With less than two weeks to go before the National Interoperability Collaborative’s first major event – “A Symposium in the NIC of Time: Advancing Information-Sharing in California and Beyond” – we’ve been giving considerable thought to how best to present our work at the Silicon Valley Data Trust (SVRDT) to the symposium’s attendees.
The fact that this event is about interoperability and information-sharing is crystal clear from its title. So the primary focus of our presentation will obviously be related to the technologies SVRDT is using to successfully exchange data across multiple domains and across three California counties. Right?
Actually, while we certainly will discuss the replicable how-to, information-sharing aspects of our project, they won’t be the points we most want symposium attendees to take home with them. Here’s why: The Silicon Valley Regional Data Trust is built on a foundation of trust; indeed, the last word in its name is first in importance.
With the ubiquity of data available today, people and organizations naturally feel vulnerable to their potential misappropriation and misuse. They feel that way about data relating to themselves, their organizations, and those data for which they are responsible. Consequently, to build and operate a multi-county, interagency data system, the SVRDT has focused on building the trust of its partners and among them. The people and organizations we’ve been able to connect with this approach include: public schools; health and human service agencies; juvenile justice; case-management practitioners; public policy and government executives; and researchers at the University of California, Santa Cruz.
Since its inception in 2013, SVRDT has been developing trust through two interwoven strands to sustain and strengthen confidence in the operation of the system we’ve been building. First, SVRDT builds trust through face-to-face interactions, where partners identify aspirations, challenges, and opportunities. This has resulted in a shared commitment to using data to serve children and families in the region.
Second, SVRDT is institutionalizing trust by developing a Secure Information Sharing Environment that is based upon an integrated policy, architecture and technology framework. The policy layer codifies the legal and regulatory compliance requirements; the architecture layer ensures consistent information-sharing and safeguarding through policy-compliant design; and, the technology layer enables policy-compliant information-sharing services for SVRDT partners.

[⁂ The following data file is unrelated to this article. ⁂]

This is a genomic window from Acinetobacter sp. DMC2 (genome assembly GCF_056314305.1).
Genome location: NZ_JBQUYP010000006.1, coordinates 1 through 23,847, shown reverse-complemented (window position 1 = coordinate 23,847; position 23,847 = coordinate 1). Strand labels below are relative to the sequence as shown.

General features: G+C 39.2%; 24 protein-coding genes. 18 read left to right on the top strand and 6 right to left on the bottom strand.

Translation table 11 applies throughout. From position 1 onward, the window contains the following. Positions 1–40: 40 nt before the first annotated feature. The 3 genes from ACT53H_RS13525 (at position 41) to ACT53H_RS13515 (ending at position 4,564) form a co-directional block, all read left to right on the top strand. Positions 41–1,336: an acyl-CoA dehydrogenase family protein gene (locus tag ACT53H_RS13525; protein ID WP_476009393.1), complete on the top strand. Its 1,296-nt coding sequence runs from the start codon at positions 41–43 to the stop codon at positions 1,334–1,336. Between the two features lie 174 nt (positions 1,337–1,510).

Implementation of the SVRDT system – which already has begun – will also provide additional policy and practice assurance through a process-change integration methodology, which establishes professional and organizational capacity and accountability for the effective and ethical use of data. This approach will build the interpersonal and institutionalized trust required to sustain the operation of its cross-county, interagency information-sharing environment by assuring the appropriate use of agency data; that is, as a public resource, for the public good.
It is worth noting that a distinguishing characteristic of our project is that it includes something from the get-go that many initiatives come to only later in their development; that is, the exchange of personally identifiable information to enable better care coordination and case management. The result is that the SVRDT model will support the use of data for policy, research and case management purposes from the start.
We’re looking forward to providing a more-detailed explanation of SVRDT’s work – along with a demonstration of how it functions – at NIC’s invitation-only symposium, which will take place in Sacramento on March 26-27. The event is being underwritten by the Chan Zuckerberg Initiative and is being cosponsored by NIC’s organizational leaders, Stewards of Change Institute and AcademyHealth, along with the California Health and Human Services and SVRDT.
For more information about the symposium, keep an eye on www.stewardsofchange.com. We look forward to sharing our experience and knowledge as the event unfolds, and afterwards through the new NIC Website and Collaboration Portal.